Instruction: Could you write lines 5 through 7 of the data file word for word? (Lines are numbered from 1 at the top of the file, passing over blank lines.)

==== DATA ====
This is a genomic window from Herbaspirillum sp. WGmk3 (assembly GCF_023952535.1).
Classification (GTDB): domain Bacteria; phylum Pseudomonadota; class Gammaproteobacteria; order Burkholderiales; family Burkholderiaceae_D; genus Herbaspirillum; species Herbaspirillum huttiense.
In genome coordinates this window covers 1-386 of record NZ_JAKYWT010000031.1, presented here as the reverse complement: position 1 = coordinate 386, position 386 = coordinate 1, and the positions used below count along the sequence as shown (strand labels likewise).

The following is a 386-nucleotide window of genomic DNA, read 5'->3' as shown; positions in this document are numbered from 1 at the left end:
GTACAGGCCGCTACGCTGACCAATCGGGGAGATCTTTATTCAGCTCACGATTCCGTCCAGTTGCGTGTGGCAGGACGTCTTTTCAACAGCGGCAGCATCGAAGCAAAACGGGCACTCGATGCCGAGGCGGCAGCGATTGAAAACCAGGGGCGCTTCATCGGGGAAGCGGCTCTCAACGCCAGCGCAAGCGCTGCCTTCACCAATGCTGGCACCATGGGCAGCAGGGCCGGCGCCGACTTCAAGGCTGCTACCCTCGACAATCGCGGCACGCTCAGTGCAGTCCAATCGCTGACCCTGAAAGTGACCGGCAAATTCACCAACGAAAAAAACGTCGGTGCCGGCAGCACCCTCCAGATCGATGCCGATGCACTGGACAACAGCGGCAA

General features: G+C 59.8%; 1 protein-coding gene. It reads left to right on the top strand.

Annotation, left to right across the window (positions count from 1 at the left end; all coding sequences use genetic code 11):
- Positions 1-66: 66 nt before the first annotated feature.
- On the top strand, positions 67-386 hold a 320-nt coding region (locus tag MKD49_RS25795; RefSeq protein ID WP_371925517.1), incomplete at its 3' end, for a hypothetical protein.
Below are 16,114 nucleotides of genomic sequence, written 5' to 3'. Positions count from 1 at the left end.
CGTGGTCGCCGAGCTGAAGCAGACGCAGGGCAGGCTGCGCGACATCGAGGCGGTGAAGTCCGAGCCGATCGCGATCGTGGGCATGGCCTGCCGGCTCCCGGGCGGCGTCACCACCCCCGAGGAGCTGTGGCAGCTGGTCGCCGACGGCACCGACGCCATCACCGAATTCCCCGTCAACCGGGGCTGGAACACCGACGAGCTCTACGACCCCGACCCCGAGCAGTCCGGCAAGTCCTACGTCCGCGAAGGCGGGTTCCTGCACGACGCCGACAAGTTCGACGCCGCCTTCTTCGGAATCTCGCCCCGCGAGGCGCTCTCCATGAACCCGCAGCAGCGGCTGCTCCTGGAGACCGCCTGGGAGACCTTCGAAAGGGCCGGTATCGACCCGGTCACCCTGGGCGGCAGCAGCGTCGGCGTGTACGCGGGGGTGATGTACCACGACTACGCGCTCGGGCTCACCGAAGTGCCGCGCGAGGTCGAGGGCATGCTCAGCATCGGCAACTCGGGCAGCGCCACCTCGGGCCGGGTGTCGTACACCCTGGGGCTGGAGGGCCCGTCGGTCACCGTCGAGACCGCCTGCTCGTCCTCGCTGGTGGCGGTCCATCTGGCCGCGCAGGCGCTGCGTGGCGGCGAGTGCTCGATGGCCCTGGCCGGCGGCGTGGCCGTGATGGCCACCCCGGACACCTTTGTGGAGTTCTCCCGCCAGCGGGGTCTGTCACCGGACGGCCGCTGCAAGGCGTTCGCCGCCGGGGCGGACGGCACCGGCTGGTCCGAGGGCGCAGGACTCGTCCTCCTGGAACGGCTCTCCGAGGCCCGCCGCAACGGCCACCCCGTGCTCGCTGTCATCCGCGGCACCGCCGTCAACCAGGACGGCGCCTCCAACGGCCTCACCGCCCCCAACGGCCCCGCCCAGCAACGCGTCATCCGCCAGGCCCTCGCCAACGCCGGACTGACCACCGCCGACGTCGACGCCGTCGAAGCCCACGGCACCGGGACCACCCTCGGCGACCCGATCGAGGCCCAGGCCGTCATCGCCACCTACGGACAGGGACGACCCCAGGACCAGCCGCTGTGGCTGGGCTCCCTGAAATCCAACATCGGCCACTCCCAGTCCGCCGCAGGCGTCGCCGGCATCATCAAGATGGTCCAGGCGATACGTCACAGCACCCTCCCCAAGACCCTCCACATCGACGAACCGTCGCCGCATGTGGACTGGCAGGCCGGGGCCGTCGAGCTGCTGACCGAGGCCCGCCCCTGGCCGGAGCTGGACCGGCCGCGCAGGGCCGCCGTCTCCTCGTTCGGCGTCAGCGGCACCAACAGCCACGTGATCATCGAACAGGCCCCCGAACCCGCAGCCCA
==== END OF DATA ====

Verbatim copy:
GTACAGGCCGCTACGCTGACCAATCGGGGAGATCTTTATTCAGCTCACGATTCCGTCCAGTTGCGTGTGGCAGGACGTCTTTTCAACAGCGGCAGCATCGAAGCAAAACGGGCACTCGATGCCGAGGCGGCAGCGATTGAAAACCAGGGGCGCTTCATCGGGGAAGCGGCTCTCAACGCCAGCGCAAGCGCTGCCTTCACCAATGCTGGCACCATGGGCAGCAGGGCCGGCGCCGACTTCAAGGCTGCTACCCTCGACAATCGCGGCACGCTCAGTGCAGTCCAATCGCTGACCCTGAAAGTGACCGGCAAATTCACCAACGAAAAAAACGTCGGTGCCGGCAGCACCCTCCAGATCGATGCCGATGCACTGGACAACAGCGGCAA

General features: G+C 59.8%; 1 protein-coding gene. It reads left to right on the top strand.

Annotation, left to right across the window (positions count from 1 at the left end; all coding sequences use genetic code 11):